In simple words, poverty is understood as not having the sufficient amount of wealth and resources to satisfy the basic needs of an individual or a family. The people are said to be poverty stricken when they lack the proper access to resources, productive assets and income, leading to a situation of material deprivation. The concept of the poverty line as per government standards describes the amount of money needed for a person to satisfy the basic necessities of life. On the other hand, gender is a societal construction and gender inequalities deal with the experiences of women in different phases of their lives and question the discrimination done towards women in a gendered society. Almost every societal phenomenon is related to gender but connecting poverty with gender has been a complicated and controversial matter.
The relationship between poverty and gender depends on inequalities based on economic, social and ideological concept. This condition has been described while discussing the “feminization of poverty”.
Feminization of Poverty
The concept of feminization of poverty poses the question, whether women are poorer than men. The term was used back in the 1970s but has gained importance since the past two decades to study the gendered basis of economic differences. It was seen that in many societies the conditions of women were inadequate in terms of capabilities as compared to men. The distribution and access to resources within the domestic sphere is unequal on the parts of girls and women. Such issues remained largely unrecognized in the global context. While understanding poverty from the gender outlook, the factors such as exploitation of fundamental rights, health, education, property, food, representation, etc should be considered along with the lack or deprivation of wealth. The patriarchal nature of society makes it difficult for them to transform their capabilities into productive income or well-being.
The gender disparities in terms of distribution of income, availability of productive inputs such as credit, right and command over property resources, control over earnings, etc contribute to the poor economic status of women in the society as a whole. The gender biasness in labour markets resulting in the negligence and social exclusion of women exposes them to extreme vulnerabilities leading to their chronic poverty. (Tanusree Chakraborty, 2014). The underprivileged section often had to compromise their choices while struggling to overcome their economic deprivation. But women had to make more compromises because their economic choices are socially more restricted. The work pressure is more because women had to go through the unpaid domestic labour within the household along with the work burden of formal or informal sectors. Those who aren’t employed outside the household had to go through the unrecognized and non-salaried form of domestic work their entire life. It was found that women spend around 2.5 times more on unpaid care and domestic work as compared to men. ( ILO, World Employment and Social Outlook: Trends for women 2017 (Geneva, 2017),UN WOMEN). This indicates the fact that poor women tend to suffer more. This is how gender relations and inequalities make men and women encounter poverty differently.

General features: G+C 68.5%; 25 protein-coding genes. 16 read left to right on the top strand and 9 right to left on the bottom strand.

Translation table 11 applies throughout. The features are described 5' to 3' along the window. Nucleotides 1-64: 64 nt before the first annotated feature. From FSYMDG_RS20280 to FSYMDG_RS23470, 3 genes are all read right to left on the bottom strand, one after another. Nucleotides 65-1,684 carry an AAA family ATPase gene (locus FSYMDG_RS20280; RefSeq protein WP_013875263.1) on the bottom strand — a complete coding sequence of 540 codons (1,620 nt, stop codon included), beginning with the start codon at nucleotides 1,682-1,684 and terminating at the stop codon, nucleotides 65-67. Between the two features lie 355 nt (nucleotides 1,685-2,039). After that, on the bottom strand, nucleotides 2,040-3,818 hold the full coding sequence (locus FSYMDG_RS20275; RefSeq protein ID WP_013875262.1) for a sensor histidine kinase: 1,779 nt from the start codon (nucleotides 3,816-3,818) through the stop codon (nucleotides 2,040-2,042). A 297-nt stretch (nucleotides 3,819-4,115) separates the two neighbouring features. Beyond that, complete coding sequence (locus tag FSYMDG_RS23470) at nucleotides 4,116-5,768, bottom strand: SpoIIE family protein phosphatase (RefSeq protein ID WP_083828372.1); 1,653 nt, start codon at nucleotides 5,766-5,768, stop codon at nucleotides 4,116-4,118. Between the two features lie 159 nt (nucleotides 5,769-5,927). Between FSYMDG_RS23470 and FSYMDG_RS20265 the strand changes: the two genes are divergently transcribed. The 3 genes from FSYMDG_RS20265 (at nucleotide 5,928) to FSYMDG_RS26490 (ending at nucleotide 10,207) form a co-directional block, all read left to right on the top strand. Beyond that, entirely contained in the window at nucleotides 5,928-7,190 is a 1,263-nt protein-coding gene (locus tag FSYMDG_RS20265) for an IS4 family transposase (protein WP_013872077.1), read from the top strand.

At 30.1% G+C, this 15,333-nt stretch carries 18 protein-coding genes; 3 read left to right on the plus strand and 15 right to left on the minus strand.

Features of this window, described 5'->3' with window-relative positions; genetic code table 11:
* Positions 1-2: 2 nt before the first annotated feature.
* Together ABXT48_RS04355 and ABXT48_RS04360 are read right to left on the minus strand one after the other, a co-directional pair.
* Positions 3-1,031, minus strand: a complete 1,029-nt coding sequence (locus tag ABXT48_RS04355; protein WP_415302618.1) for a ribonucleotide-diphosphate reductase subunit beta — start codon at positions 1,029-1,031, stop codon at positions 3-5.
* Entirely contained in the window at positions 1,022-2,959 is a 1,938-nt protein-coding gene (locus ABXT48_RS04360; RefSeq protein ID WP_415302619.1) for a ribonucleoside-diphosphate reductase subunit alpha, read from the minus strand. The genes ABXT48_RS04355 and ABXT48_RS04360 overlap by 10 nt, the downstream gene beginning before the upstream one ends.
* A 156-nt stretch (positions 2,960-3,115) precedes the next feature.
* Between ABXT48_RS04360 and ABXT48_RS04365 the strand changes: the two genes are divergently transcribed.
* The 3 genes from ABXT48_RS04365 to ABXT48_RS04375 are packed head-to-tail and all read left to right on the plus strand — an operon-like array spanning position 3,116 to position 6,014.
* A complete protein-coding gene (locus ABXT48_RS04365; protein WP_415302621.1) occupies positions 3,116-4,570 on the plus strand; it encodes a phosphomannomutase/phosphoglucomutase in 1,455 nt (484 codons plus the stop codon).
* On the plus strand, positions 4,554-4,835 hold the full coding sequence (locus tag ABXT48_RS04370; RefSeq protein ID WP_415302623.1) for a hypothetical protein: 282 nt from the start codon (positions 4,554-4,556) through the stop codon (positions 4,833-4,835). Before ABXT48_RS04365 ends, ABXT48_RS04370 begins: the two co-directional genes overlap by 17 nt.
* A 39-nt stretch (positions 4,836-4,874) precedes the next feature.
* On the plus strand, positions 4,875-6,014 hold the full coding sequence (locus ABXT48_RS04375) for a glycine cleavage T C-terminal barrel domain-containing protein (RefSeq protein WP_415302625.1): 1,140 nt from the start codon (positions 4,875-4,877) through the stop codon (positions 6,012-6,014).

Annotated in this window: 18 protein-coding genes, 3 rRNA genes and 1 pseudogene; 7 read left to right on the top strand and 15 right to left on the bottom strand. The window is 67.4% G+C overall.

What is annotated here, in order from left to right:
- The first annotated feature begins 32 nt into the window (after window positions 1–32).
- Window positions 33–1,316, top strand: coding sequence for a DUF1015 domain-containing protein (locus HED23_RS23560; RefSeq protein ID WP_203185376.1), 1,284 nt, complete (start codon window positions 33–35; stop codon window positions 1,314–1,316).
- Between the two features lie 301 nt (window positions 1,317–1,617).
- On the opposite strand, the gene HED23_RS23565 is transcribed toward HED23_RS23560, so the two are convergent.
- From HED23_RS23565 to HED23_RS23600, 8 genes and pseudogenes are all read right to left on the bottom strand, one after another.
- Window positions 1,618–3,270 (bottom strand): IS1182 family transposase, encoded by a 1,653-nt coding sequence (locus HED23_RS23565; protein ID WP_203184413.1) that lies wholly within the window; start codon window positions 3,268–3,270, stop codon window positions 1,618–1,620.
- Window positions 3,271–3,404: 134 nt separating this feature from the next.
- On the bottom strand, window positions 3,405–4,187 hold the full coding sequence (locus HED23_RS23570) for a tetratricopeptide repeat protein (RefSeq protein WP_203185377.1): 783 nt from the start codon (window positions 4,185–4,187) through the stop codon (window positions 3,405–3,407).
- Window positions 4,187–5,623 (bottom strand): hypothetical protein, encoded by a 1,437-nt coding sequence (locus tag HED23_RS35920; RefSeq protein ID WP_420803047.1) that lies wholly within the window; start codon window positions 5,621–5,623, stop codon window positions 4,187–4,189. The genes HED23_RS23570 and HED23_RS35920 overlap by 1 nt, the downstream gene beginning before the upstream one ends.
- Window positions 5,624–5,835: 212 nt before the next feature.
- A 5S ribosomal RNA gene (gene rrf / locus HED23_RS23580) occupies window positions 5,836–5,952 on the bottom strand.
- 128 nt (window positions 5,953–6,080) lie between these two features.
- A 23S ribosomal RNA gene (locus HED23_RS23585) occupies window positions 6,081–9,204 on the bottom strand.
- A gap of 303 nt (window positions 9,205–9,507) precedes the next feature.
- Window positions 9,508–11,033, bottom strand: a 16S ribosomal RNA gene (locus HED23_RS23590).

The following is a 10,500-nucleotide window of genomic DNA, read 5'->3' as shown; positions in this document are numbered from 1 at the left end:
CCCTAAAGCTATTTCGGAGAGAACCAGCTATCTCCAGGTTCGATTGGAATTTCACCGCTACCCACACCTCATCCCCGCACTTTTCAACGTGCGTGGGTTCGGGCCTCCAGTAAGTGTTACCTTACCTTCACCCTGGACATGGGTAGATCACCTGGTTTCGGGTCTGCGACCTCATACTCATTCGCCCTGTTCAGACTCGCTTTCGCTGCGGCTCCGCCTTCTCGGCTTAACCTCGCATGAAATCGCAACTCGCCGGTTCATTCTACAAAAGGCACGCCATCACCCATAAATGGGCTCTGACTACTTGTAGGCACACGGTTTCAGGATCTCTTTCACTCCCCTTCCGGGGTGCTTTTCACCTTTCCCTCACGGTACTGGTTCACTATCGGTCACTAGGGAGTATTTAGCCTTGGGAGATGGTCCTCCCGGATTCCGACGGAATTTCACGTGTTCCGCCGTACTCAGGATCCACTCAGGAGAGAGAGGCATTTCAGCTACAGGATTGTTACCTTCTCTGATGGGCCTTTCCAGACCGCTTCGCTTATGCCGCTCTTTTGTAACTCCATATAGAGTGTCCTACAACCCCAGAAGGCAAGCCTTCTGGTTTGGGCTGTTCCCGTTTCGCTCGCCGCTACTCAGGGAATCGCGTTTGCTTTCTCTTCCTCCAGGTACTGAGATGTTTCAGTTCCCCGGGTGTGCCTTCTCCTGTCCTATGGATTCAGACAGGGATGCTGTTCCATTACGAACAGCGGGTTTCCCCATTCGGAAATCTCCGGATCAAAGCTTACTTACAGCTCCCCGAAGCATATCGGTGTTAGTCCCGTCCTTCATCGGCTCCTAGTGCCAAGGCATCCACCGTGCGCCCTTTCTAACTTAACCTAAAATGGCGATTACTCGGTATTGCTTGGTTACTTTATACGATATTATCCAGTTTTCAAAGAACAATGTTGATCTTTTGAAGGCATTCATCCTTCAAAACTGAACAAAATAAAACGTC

Gender disparity and overall poverty
Gender inequality significantly contributes to hunger and poverty as an analysis by Bread for the World Institute suggests. According to Asma Lateef, director of Bread for the World Institute women are paid less for the same as compared to men. They have to perform unpaid duties of household chores, cooking and have to act as primary caregivers in the families. Women tend to invest the additional income on the children’s health and education than their male counterparts. So this situation is common in the global context. This stark difference implies that gender inequalities largely act as contributing factors to gender based poverty and such a situation continues to exist through generations.
The problems of child marriage of girls, denying the right to education to girls, restricting employment opportunities, control of women’s sexuality, fertility, mobility, gender pay gaps and all forms of discrimination against women nurture the gendered issues of poverty.
Gender equality and poverty alleviation
Gender equality can go a long way in reducing the rates of deprivation and poverty. It was seen that developing countries with higher gender equality are likely to have lower poverty rates ((Tanusree Chakraborty, 2014). Sierra Leona, Niger, Burkina Faso and Mali are the four countries which ranked lowest in the Gender Development Index and also found to be lowest in the Human Poverty Index (HPI). On the contrary, out of four developing countries ranking highest in the HPI, three countries – Costa Rica, Singapore and Trinidad and Tobago – also rank among the highest in GDI (UNDP 1997, p.39).